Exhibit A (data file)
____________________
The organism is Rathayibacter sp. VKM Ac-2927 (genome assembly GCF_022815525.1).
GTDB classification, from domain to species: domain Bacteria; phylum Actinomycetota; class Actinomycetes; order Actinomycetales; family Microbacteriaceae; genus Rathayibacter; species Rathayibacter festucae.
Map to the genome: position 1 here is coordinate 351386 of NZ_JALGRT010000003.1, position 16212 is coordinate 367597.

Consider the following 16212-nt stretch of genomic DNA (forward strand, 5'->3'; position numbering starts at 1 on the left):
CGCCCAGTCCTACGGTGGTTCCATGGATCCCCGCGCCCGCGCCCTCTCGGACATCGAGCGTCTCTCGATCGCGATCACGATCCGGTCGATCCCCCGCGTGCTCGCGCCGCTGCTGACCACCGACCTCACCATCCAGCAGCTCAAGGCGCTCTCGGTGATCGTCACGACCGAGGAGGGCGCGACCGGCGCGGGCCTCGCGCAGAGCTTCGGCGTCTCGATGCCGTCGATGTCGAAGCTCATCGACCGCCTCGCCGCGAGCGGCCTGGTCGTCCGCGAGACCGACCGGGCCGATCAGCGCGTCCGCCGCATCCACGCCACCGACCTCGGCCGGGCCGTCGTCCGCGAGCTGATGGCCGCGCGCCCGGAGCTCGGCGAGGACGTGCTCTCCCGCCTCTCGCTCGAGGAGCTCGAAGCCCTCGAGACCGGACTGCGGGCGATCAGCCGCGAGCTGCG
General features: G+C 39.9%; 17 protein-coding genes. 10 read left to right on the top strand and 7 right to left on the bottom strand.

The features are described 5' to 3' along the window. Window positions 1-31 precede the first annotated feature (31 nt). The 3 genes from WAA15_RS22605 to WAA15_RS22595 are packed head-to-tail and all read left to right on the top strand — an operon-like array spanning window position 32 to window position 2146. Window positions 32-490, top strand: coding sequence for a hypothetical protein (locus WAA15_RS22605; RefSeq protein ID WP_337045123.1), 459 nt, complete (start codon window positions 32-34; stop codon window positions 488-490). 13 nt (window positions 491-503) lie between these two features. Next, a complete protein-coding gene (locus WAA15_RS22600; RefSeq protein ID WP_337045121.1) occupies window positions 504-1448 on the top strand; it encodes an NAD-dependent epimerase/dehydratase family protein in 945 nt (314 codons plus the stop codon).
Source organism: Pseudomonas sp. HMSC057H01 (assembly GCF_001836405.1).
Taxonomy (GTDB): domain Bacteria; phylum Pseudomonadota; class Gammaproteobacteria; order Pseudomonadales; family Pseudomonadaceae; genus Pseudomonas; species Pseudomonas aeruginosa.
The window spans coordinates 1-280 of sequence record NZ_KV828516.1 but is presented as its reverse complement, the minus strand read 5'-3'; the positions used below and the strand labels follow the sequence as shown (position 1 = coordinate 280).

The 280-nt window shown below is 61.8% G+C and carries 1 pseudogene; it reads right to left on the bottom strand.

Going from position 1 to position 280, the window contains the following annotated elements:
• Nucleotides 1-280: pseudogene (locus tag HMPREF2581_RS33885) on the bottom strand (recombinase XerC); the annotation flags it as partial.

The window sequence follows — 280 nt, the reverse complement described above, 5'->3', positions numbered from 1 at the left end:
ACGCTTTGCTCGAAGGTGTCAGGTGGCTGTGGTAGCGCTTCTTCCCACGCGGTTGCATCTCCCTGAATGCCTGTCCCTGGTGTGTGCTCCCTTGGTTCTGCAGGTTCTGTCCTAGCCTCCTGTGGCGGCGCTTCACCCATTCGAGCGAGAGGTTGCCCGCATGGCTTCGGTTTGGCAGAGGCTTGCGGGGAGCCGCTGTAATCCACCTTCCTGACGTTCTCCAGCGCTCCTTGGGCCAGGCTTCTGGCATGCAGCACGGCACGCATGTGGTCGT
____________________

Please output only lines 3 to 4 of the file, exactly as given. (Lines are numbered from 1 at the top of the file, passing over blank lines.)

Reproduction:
Map to the genome: position 1 here is coordinate 351386 of NZ_JALGRT010000003.1, position 16212 is coordinate 367597.

Consider the following 16212-nt stretch of genomic DNA (forward strand, 5'->3'; position numbering starts at 1 on the left):